Prof. Andrea Luangrath (UI photo)

A new University of Iowa study finds Olympic bronze medalists tend to appear happier on the podium than the silver medalists who beat them.

UI marketing professor Andrea Luangrath focuses much of her research on non-verbal communication and is using high-tech software that can detect emotions from facial expressions in photos and video.

“We actually formed the largest data set ever used to test this phenomenon,” Luangrath says. “We gathered more than 400 athlete photos, representing more than 60 countries, and we did this from the Olympic games over time, too, so we gathered photos from the 2000 to the 2016 Olympics.”

So why do the third-place finishers smile more broadly than those in second-place? It has to do with “counterfactual thinking,” or imagining an alternate reality.

The silver medalist, Luangrath says, tends to make an upward comparison, looking to the gold medal winner and thinking, “If only I’d been a little better. But the bronze medalist, they formed what we call a downward comparison,” Luangrath says. “It’s kind of thoughts of, ‘Well, at least I won a medal at all.’ They’re thinking about that 4th place finisher and they’re saying, ‘I’m actually just happy to be on the medal stand at all.'”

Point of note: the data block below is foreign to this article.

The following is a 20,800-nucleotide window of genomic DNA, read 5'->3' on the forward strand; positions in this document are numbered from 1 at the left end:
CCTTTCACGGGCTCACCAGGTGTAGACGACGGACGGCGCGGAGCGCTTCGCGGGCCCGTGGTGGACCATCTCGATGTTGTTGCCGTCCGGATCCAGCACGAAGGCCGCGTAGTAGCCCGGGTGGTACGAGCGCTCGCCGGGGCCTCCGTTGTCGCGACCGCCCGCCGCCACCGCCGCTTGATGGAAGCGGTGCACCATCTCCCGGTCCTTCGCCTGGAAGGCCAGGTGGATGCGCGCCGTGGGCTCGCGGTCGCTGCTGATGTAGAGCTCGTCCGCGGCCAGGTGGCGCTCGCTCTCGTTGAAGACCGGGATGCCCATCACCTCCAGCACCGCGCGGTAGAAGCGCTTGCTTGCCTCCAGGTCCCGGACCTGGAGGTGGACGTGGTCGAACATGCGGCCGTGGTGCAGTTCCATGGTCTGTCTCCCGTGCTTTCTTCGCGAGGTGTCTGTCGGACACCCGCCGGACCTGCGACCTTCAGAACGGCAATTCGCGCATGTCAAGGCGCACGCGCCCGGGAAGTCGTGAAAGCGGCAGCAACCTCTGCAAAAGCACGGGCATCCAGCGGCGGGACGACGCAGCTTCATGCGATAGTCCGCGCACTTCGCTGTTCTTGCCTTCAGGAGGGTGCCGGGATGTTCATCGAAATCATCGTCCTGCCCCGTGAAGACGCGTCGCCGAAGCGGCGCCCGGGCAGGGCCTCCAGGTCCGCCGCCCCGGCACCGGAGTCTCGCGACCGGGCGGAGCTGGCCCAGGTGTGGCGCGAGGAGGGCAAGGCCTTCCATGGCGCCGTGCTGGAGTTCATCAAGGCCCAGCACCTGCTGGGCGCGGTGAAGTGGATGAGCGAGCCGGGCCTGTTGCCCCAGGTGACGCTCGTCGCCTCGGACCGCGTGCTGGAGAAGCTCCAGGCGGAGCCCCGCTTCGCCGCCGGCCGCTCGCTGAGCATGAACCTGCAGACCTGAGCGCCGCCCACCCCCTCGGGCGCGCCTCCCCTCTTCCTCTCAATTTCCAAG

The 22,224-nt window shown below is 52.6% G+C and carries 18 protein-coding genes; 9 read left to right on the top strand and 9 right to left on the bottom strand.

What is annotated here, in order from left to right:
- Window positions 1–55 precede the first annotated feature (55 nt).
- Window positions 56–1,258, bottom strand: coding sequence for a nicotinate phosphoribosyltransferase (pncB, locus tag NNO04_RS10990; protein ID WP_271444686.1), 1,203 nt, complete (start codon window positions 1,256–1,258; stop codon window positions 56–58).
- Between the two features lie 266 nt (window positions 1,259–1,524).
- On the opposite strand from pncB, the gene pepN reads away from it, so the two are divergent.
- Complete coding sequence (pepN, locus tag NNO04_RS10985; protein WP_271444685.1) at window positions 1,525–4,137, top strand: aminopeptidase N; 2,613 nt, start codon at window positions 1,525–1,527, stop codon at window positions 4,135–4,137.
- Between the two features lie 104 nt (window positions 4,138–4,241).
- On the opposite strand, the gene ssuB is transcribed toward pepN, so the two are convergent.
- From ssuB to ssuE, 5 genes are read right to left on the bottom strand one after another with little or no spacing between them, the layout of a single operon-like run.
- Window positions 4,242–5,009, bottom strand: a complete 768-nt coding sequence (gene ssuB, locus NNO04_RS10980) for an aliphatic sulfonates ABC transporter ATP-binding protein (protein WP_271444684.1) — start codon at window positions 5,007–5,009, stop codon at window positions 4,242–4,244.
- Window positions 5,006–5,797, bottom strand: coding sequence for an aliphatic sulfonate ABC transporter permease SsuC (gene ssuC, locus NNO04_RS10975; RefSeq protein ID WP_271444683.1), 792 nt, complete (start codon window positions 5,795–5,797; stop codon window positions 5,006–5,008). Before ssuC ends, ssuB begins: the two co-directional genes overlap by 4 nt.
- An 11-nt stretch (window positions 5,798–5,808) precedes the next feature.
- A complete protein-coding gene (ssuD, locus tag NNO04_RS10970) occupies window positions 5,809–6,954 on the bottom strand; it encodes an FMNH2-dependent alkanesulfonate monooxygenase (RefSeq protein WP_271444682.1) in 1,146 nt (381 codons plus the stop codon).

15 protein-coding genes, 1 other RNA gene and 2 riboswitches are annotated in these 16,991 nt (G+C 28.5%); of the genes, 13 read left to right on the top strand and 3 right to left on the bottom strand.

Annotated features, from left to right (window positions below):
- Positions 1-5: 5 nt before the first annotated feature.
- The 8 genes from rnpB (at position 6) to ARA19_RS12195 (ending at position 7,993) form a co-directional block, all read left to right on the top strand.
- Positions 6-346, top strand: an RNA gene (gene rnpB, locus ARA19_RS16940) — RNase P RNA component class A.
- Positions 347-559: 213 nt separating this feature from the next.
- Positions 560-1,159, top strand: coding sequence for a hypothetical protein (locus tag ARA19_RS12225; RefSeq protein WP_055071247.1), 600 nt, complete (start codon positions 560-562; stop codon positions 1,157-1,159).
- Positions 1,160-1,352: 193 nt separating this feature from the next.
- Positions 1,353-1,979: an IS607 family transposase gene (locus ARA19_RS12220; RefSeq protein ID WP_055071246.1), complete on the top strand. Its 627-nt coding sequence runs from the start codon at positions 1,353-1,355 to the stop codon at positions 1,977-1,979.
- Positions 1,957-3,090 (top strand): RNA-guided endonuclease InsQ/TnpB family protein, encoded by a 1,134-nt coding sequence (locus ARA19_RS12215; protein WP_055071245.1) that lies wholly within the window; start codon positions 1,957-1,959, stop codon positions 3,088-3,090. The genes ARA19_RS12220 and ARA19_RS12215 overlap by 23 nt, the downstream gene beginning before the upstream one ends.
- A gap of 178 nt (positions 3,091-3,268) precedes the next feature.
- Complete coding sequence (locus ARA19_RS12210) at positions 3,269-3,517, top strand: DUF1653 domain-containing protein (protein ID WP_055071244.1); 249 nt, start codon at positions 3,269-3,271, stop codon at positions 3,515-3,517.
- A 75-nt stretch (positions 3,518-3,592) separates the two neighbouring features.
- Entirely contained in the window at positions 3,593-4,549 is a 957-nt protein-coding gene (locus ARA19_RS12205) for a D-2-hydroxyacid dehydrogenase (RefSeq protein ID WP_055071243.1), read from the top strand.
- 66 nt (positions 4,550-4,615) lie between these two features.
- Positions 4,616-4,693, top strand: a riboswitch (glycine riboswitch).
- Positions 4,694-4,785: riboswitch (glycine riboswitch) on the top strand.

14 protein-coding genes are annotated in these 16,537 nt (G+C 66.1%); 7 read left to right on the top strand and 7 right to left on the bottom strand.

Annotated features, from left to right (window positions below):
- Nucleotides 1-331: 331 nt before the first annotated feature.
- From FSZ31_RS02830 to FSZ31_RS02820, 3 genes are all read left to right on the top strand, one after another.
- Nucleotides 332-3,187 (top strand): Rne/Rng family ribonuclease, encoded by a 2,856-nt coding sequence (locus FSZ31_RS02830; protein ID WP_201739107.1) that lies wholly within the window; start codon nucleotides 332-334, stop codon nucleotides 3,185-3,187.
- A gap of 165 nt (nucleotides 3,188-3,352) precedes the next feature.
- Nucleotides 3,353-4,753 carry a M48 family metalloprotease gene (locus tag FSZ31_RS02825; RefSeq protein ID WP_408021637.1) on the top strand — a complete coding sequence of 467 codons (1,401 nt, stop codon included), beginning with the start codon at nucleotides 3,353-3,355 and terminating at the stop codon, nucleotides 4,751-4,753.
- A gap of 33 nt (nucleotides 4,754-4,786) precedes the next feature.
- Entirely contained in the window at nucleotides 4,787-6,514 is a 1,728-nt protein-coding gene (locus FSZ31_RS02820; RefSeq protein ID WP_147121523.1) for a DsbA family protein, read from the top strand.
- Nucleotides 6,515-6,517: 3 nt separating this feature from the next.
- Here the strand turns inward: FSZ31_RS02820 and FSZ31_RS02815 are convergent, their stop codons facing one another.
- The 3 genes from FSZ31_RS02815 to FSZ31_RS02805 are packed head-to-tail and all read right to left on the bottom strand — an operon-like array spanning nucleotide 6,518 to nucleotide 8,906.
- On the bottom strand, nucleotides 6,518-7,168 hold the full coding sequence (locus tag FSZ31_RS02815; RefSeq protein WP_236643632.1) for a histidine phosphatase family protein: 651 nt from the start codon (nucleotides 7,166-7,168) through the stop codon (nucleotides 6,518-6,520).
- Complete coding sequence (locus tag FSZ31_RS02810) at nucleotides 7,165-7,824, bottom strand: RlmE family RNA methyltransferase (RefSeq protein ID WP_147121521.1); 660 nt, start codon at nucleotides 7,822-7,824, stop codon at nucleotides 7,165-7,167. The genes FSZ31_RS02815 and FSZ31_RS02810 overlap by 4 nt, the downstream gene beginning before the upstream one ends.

Perhaps the most recognized silver medal winner in recent years is American gymnast McKayla Maroney. She made the famous “not impressed” grimace after finishing second in the women’s vault at the 2012 Games in London. The UI professor says it’s the perfect example of this phenomenon as Maroney underperformed.

“Everyone had this expectation that she was going to earn a gold medal and so when she fell short of that, of course, she was disappointed in herself, as was everyone else for her, but it was really revealed on her face,” Luangrath says. “That iconic face has actually gotten her a lot of mileage. She’s take that face all over the world.”

The software used in the research can read a person’s facial expression by the shapes and positions of their mouths, eyes, eyebrows, noses, and other parts of the face. Not surprisingly, the study found gold medalists are far more likely to smile than the other two medalists, and people who finished better than expected were also more likely to smile, regardless of their medal.

The study, “Counterfactual Thinking and Facial Expressions Among Olympic Medalists,” was published in the Journal of Experimental Psychology.